Winnipeg Free Press Newspaper Archives Jul 14 2015, Page 27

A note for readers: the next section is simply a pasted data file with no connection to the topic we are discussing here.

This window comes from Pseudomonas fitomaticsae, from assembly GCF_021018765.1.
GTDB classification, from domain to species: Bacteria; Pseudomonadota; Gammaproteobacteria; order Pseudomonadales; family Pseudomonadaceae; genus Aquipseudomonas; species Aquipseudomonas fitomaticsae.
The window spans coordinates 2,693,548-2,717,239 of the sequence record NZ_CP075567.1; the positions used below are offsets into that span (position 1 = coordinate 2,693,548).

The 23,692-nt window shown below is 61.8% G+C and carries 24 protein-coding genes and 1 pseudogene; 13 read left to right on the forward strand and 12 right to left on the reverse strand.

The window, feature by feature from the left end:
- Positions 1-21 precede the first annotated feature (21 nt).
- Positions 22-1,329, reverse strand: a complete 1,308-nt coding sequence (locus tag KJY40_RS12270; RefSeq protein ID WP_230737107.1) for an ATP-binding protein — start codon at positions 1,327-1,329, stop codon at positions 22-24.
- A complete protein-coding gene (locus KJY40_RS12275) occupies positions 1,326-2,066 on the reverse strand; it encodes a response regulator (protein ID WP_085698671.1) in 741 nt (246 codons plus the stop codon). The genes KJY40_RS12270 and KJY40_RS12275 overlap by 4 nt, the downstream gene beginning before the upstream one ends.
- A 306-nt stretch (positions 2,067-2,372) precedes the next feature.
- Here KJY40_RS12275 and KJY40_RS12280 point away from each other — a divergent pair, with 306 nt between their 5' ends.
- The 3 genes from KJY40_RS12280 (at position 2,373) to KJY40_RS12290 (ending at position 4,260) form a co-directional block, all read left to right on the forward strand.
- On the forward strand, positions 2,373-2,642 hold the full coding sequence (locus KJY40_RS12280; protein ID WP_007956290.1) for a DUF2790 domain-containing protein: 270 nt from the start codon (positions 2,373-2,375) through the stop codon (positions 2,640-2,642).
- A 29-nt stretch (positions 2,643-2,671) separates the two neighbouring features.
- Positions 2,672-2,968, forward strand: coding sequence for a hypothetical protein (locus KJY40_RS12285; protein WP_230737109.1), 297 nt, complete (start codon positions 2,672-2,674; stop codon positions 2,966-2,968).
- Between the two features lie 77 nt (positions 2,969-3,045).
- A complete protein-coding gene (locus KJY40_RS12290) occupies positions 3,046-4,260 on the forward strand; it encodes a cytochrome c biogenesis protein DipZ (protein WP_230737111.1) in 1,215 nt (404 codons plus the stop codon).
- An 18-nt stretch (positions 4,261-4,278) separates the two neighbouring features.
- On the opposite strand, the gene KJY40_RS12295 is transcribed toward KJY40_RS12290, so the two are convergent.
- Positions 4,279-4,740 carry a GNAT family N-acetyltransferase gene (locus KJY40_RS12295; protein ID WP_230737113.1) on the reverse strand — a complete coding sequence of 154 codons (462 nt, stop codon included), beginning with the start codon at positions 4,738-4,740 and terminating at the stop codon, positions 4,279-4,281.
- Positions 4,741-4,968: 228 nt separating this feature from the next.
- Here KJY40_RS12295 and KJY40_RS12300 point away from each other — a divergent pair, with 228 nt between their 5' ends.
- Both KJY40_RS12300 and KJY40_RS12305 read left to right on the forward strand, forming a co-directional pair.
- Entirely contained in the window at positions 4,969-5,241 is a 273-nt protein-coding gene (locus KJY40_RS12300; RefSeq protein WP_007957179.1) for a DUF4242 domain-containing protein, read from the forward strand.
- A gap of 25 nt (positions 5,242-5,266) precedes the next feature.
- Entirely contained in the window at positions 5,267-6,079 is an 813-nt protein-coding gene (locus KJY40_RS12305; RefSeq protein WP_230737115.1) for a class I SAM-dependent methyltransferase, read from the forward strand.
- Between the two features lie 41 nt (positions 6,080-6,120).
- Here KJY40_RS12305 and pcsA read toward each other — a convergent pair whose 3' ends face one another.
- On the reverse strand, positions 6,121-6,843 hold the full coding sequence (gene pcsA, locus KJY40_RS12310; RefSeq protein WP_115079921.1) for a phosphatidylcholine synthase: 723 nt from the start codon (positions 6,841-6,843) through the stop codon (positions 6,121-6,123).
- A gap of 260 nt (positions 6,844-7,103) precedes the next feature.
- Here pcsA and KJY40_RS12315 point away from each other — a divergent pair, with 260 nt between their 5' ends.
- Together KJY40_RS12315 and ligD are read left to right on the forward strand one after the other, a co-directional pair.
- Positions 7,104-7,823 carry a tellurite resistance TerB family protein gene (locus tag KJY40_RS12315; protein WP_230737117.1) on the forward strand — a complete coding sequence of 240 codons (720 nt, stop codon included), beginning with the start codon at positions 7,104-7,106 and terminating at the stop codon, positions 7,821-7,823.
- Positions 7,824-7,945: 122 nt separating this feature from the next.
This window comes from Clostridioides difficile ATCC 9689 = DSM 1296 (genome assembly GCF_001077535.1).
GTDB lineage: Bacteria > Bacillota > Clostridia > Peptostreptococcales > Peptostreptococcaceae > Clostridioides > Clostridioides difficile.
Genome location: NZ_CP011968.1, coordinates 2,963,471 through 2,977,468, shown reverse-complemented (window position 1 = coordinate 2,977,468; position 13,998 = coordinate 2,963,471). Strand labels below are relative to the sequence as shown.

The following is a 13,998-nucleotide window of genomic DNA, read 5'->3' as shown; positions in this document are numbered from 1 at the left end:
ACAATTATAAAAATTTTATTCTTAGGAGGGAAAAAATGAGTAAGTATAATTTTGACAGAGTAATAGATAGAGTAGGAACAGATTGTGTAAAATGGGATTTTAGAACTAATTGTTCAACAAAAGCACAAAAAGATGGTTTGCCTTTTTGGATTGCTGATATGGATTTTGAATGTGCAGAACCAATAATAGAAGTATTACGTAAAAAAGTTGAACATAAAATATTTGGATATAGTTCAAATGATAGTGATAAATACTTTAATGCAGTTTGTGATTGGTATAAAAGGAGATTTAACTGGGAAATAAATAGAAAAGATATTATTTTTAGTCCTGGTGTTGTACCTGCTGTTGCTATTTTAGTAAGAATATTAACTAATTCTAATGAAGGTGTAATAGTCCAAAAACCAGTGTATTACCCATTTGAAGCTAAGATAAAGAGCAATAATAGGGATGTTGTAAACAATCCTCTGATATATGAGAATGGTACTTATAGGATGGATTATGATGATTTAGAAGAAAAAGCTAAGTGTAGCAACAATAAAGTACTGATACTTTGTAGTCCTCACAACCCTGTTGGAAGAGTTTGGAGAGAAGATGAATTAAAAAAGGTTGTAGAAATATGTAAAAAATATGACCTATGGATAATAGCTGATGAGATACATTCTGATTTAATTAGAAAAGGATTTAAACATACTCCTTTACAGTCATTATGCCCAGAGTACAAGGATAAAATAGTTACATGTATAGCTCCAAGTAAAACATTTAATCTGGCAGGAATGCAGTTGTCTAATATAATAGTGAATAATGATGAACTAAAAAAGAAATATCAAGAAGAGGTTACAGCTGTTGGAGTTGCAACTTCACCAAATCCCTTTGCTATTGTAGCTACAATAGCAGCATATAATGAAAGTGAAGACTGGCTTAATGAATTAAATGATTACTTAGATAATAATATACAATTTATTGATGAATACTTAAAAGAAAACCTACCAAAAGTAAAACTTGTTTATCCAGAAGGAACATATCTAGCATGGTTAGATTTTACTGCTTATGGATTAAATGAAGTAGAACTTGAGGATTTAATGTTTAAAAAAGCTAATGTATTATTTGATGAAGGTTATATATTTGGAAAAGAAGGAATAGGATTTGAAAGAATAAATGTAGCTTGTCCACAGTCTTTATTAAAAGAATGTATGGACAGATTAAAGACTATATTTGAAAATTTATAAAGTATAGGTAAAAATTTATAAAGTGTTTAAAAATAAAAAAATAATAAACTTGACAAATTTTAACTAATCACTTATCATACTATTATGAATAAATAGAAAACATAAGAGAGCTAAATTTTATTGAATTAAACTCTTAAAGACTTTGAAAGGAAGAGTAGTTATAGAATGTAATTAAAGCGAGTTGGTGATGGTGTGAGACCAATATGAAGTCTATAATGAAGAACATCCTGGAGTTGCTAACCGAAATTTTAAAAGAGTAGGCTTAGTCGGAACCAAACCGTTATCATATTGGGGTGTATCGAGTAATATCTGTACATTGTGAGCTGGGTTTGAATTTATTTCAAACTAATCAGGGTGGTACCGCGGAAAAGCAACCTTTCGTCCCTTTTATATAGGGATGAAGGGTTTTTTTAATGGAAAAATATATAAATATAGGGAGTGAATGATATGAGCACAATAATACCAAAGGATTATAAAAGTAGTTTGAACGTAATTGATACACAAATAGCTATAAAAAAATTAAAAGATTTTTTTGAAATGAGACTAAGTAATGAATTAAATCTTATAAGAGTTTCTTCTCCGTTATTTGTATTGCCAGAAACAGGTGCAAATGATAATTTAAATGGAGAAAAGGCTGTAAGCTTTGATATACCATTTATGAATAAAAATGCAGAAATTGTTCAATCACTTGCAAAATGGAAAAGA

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Winnipeg Free Press (Newspaper) - July 14, 2015, Winnipeg, Manitoba C M Y K PAGE D3 winnipegfreepress. com BASEBALL WINNIPEG FREE PRESS, TUESDAY, JULY 14, 2015 D 3 O NE night in June, Tom Vaeth swears it was after the Goldeyes first faced the St. Paul Saints, the Fish hitting coach pulled one of his top players aside. The Goldeyes had just fallen 8- 1 at home to the juggernaut from Minnesota, a limp effort against a highpowered squad. Only three Goldeyes batters swung for a hit that night, and infielder Josh Mazzola wasn’t one of them. At that point, 23 games into the season, the fourth- year Fish was batting .267. “ That was pretty much our lowest point,” Vaeth said, chatting in a shady part of the Shaw Park stands on Monday afternoon — his birthday. “ We were bad that night. And ( Josh) and I talked for an hour after the game in the cage. We stayed around, and we made a couple of adjustments, and so far it’s kind of worked out.” Yeah, it did. The very next game, Mazzola blasted a two- run homer, opening a furious streak that saw him bust out four home runs and 10 RBI in just three games; it ended in Fargo, N. D., where he walloped a solo homer and a grand slam in the same inning. To Vaeth, it looked as if a lightbulb had gone off behind Mazzola’s eyes. Now, near the halfway mark of this rocky Goldeyes season, the 28- yearold Californian has quietly put himself on pace for one of the best showings of his eight- year pro career — and in the American Association. Before the Fish closed their second series against St. Paul on Monday night, he led the league in home runs, with 11. He was also leading the Goldeyes with 35 runs scored, sitting second with 30 RBI, and high atop the order with a .983 on- base- plus- slugging number. It isn’t just the Goldeyes, either. When it comes to fancy stats — isolated power, runs created — Mazzola is squarely in the top echelons of the league’s hitters. How he started doesn’t guarantee how he’ll finish, of course. But by most standard measures, he’s looking more like the Mazzola that was a lightning bolt in the Goldeyes’ championship run three years ago. The long balls are flying off his bat and his average is ticking up, now at .319. If he keeps it up ( no jinx), he could be looking at a bit of a bounce from 2014, when he delivered a decent outing, but was overshadowed by a Goldeyes’ offensive engine that kept runners chugging over bases. The story wasn’t Josh Mazzola, last year. It was Casey Haerther and Tyler Kuhn, who tore up opposing pitchers. So what’s the difference? A workout buff, Mazzola came into camp fit, but that’s a given for him. Working with Vaeth, he did scrap a footing tweak he’d made in the off- season and went back to his old swing, “ just modified a little bit,” he said. “ It allowed me to get the barrel on the ball a little more efficiently. I started barreling up some balls, and some of them went out, started driving some runs in.” As the Goldeyes’ losses piled up, Mazzola also made an effort to loosen up the mood. Not too long ago, Haerther and Mazzola went out to pop some ground balls along the grass, challenging each other to play catch- up. It wasn’t serious, but it got the blood bubbling. “ Just like kids would do at the playground,” he said. “ Maybe we’d do something like make a jump throw or something. Something out of the ordinary, just to bring that kid feeling back to the game. If you get away from that, it’s going to eat you up, and that’s something you can’t let happen.” Some stats are less rosy, but in some ways more telling. With runners in scoring position and two outs on the board, Haerther shines: as of Monday afternoon, the first baseman had hit .545 with 16 RBI ( half his season total) in 22 at- bats under that pressure. Mazzola, by contrast, had hit just .217 in 23 tries, with seven RBI. Vaeth knows those numbers well: they talk about ’ em often. “ With Josh, he always wants to do so much to help the club, that he tries to do too much at times,” he said. “ It’s that old saying, more is less and less is more. When he tries to do too much, the results aren’t there. “ I keep telling him every year, ‘ man, it’s not the home runs that are gonna get you paid, it’s going to be the RBI.’ That’s something we constantly battle on.” That last part, Vaeth said that with a laugh and a knowing smile. The two have butted heads just plenty, and the coach isn’t shy about that; anyway, everyone knows the Fish’s Renaissance player is a spitfire, you can see it at the plate. When he struck out on his first try on Monday night, he playfully flipped his bat. That spirit and that talent are a big part of the reason why Mazzola can do big damage. They are also why Vaeth doesn’t mind when they spill off the field. “ I’m not afraid to make him mad,” Vaeth said. “ We usually hug it out, or crack a joke after he’s done screaming at me, or I’m screaming at him.” Let’s face it, there aren’t many players out there so hungry for the win, and so willing to do the work to get there — which on this team, Mazzola always has been. “ I probably give him a lot more leeway than I do with the other guys,” Vaeth said. “ He wants it not only for himself, but he wants it for his teammates, for management, for fans. With a guy like that, even though he may be frustrating at times and a little bit hard to handle, he’s earned that extra- long leash.” melissa. martin@ freepress. mb. ca CINCINNATI — Darren O’Day can count his career saves on the fingers of both hands — only 10 digits needed to sum up his eight years of relief work in the majors. Kelvin Herrera needs only one hand to tally his saves total. No matter. Managers know the value of having a bullpen full of dependable setup men and specialists who can hold a lead long enough to bring in the bigname closer, and that’s reflected in these All- Star Game rosters. “ People are noticing that it’s similar to being a closer,” said O’Day, the sidearming righty who usually pitches the seventh or eighth inning for the Baltimore Orioles. “ You go out there and get three outs, four outs. Sometimes you might even have a harder job than a closer. “ I wouldn’t say we do the same thing, but it’s similar.” And in many ways, just as valuable. An all- star closer is of little use if he rarely gets to pitch with a lead because the rest of the bullpen is leaky. “ You have to have those guys,” Cardinals closer Trevor Rosenthal said. “ They’re invaluable.” Some of those guys might get to show off at Great American Ball Park tonight, well before any save situations develop. In the last six years, there have been 17 relievers picked as all- stars who had fewer than five saves at midseason, according to STATS. By comparison, there were only 10 such players chosen from 2001- 09, and only six such players from 1971- 2000. “ Especially on an all- star team, you want to highlight closers,” American League manager Ned Yost of Kansas City said. “ But I think setup men have become more prominent in the game, this year and last year, too. We did take a couple of premier setup men.” There were four relievers with fewer than five saves in the All- Star Game last year: Pat Neshek, Tyler Clippard, Dellin Betances and Tony Watson. O’Day and Herrera fit the profile this year. Betances has seven saves this year after filling in as the Yankees’ closer when Andrew Miller was injured, but he still qualifies in the way he’s used. Nobody questions the value of those setup guys in Cincinnati. The Reds had a blueprint for bullpen success in 1990, when they won the World Series behind the Nasty Boys trio of Norm Charlton, Rob Dibble and Randy Myers. This year, they’ve got one of the most electric closers in the game with all- star Aroldis Chapman, who throws 103 mph and has blown only one save chance. But the lack of a dependable setup man has left him with only 19 such chances. The Cardinals have invested in their bullpen over the years, helping to define how it’s used nowadays. Manager Mike Matheny emphasized the setup role on his all- star team last year. “ I think everyone understands the importance of bullpen roles beyond the closer in today’s game, and I was happy to reward some of those pitchers last season,” Matheny said. “ If you’re one of the best at what you do at your position, you deserve to be an all- star.” Yost’s Royals are a good example of how having a deep, dependable bullpen can take a team far. “ It’s effective if you’ve got three guys who are lockdown guys,” O’Day said. “ You can dominate. I keep complimenting the Royals, but what they did during the playoffs last year was shorten the game to six innings.” Even though they’re getting more attention in all- star selections, those setup guys are still hoping that they can someday move into a ninth- inning role. “ Yeah, I’d love to do it,” O’Day said. “ It’s a rush. I did it in college and all throughout the minors. I’ve done it filling in for guys when they need a day off. It’s a lot of fun, except when it’s extra innings on the road and you’re going to warm up seven times.” — The Associated Press By Joe Kay Middle relievers getting their due at All- Star Game JULIE JACOBSON / THE ASSOCIATED PRESS FILES Dellin Betances has been lights out. One night in the cage changed everything How the Goldeyes’ Josh Mazzola regained his stroke JOHN WOODS / WINNIPEG FREE PRESS Josh Mazzola hustles around the bases Monday night at Shaw Park. WITH a chance to clinch their first home- series win — and deal the dominant St. Paul Saints their first series loss anywhere — the Goldeyes fell short. The Goldeyes actually put up a few more base hits than their North Division rivals. Still, a couple of gaffes allowed them to fall on the wrong side of the razor- thin margin, forcing them to settle for the 2- 2 series split. Can’t fault the pitching. Goldeyes starter Matt Jackson went seven innings and gave up three hits and two runs, just one of which was earned. ( That said, the fourth- inning unearned run fell on Jackson’s shoulders, as Saints outfielder Alonzo Harris benefitted from a walk and an error by the pitcher; he went on to score on an RBI single from Saints slugger Ian Gac.) The Fish bit on a similar chance of their own in the fourth, when rookie Brady Wilson took a walk from Saints starter Kramer Sneed, stole second and scampered to third when Saints first baseman Angelo Songco overthrew the toss to the shortstop. But Songco would get a chance to make up for the blooper in the seventh inning, when he slammed a solo homer to lift the Saints into the lead. On The Hook The Goldeyes ( 21- 28) have a rare day off on today, then kick off the second half of this homestand on Wednesday with the first of four against the Gary SouthShore RailCats. — Martin By Melissa Martin SAINTS 2 GOLDEYES 1 D_ 03_ Jul- 14- 15_ FP_ 01. indd D3 7/ 13/ 15 10: 23: 05 PM